Hand, Foot, and Mouth Disease Prevention

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Hand, foot, and mouth disease, or HFMD, is a contagious illness that is caused by different viruses. It is common in infants and children younger than 5 years old. However, older children and adults can also get HFMD.

What Are the Symptoms of HFMD?

Symptoms of hand, foot, and mouth disease often include the following:

  • Fever
  • Reduced appetite
  • Sore throat
  • A feeling of being unwell
  • Painful sores in the mouth that usually begin as flat red spots
  • A rash of flat red spots that may blister on the palms of the hands, soles of the feet, and sometimes the knees, elbows, buttocks, and/or diaper area.

These symptoms usually appear in stages, not all at once. If you’ve read my previous blog posts, you know that I have a 10 month old daughter who attends daycare. Unfortunately, daycare is the perfect environment for HFMD to spread and unfortunately, my little one caught it.

Her first symptom was a rash on her bottom. But everyone is different and can present different symptoms. Some people may show no symptoms at all, but they can still pass the virus to others.

There is no specific treatment for HFMD since it is a virus. Fever and pain can be managed with over-the-counter fever reducers and pain relievers, such as acetaminophen (if age appropriate) or ibuprofen. It is important for children with HFMD to drink enough fluids to prevent dehydration. My little girl lost her appetite when she was sick, so we stuck with lots of bottles and pedialite popsicles, which helped sooth the blisters in her mouth.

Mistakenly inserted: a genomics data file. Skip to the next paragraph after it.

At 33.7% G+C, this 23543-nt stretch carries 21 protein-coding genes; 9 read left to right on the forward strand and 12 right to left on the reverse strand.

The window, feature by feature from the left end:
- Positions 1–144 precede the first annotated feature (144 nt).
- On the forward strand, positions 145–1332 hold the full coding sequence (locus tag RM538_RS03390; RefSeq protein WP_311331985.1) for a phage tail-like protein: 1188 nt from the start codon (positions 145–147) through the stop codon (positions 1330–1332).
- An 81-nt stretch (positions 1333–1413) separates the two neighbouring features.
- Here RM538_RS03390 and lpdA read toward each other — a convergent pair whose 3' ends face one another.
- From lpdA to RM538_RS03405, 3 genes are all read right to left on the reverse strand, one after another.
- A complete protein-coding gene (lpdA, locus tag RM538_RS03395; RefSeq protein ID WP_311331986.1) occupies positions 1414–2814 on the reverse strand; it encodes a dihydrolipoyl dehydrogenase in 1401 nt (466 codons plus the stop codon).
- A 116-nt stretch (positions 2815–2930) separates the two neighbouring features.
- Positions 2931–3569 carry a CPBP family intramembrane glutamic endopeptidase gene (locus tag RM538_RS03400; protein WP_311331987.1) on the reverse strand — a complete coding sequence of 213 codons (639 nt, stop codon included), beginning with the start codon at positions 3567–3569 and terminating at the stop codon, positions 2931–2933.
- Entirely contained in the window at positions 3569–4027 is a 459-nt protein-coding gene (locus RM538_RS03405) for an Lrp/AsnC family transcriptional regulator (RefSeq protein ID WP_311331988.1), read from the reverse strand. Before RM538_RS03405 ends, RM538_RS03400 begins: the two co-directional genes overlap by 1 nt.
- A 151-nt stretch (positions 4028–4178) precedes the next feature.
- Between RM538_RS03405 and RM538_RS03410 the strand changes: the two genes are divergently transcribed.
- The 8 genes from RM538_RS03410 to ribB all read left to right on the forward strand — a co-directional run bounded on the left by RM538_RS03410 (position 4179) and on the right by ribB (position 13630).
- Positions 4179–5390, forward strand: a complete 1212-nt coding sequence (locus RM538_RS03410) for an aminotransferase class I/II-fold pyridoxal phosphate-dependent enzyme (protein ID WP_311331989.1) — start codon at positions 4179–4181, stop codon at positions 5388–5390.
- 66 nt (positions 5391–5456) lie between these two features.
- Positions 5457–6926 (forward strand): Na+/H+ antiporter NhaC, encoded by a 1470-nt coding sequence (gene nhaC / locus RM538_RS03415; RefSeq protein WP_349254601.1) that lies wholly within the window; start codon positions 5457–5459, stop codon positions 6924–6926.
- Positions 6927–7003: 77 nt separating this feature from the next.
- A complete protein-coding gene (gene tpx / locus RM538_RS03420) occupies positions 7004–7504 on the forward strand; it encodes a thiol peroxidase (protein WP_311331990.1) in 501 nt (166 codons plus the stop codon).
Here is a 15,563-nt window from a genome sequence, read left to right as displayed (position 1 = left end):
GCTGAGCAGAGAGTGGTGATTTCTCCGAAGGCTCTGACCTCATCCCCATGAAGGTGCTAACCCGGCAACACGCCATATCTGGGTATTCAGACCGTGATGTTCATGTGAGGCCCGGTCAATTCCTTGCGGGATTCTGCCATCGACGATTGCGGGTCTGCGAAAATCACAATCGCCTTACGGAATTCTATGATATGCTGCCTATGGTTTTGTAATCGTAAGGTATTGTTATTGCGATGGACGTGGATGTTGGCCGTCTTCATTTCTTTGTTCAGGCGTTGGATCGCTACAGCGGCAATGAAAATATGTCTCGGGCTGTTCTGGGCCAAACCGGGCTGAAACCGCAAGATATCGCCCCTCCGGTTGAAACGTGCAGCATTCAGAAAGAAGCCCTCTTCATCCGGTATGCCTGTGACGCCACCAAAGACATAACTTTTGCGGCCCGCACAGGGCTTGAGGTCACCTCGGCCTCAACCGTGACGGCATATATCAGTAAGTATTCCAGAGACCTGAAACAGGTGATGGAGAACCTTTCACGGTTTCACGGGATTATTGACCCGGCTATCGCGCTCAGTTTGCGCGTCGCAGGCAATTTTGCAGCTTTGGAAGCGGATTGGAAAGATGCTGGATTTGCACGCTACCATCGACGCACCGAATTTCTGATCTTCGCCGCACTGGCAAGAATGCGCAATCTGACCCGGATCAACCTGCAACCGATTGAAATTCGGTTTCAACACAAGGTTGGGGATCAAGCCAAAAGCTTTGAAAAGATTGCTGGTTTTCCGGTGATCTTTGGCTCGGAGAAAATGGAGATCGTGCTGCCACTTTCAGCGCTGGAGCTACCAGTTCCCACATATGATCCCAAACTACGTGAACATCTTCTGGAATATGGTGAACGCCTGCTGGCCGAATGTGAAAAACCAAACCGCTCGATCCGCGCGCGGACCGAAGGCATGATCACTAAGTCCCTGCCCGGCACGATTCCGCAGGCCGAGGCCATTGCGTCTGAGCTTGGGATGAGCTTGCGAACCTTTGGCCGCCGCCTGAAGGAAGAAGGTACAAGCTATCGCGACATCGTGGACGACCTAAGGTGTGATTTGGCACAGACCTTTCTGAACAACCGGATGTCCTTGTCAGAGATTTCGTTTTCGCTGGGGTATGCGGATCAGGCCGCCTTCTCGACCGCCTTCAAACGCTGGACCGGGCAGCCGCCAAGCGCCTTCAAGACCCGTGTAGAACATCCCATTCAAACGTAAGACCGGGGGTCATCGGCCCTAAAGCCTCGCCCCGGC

Can You Prevent HFMD?

There is no vaccine to protect against HFMD. However, you can reduce the risk of getting infected by following a few simple steps:

  • Wash your hands often with soap and water for 20 seconds, especially after changing diapers, and help young children do the same
  • Avoid touching your eyes, nose and mouth with unwashed hands
  • Avoid close contact such as kissing, hugging, and sharing cups and eating utensils with people who have HFMD
  • Disinfect frequently touched surfaces and objects, such as toys and doorknobs, especially if someone is sick

Your child should also steer clear of daycare or school until the fluid in the blisters has dried up and fever has subsided.

Hand, foot and mouth disease is usually not a serious illness. Most children get better quickly without any complications. If you have questions about HFMD, please contact your child’s healthcare provider.

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